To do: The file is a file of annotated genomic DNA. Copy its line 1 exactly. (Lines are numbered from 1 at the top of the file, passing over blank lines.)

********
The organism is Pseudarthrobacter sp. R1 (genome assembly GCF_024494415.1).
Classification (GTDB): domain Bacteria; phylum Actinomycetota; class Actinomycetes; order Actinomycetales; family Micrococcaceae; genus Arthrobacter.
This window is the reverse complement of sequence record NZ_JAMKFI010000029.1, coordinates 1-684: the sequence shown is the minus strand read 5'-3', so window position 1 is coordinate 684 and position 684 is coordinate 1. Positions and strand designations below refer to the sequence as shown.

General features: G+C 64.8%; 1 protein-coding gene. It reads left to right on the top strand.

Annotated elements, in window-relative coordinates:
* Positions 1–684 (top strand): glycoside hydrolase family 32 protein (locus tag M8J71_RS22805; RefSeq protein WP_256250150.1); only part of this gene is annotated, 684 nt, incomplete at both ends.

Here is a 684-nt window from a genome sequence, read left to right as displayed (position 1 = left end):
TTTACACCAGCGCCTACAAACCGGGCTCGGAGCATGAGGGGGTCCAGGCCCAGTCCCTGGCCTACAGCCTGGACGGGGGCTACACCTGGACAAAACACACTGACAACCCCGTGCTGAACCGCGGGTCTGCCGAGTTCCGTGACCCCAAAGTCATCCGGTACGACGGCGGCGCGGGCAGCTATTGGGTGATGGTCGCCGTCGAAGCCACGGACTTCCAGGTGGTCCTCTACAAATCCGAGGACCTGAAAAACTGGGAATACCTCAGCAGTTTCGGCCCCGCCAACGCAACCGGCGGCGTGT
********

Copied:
The organism is Pseudarthrobacter sp. R1 (genome assembly GCF_024494415.1).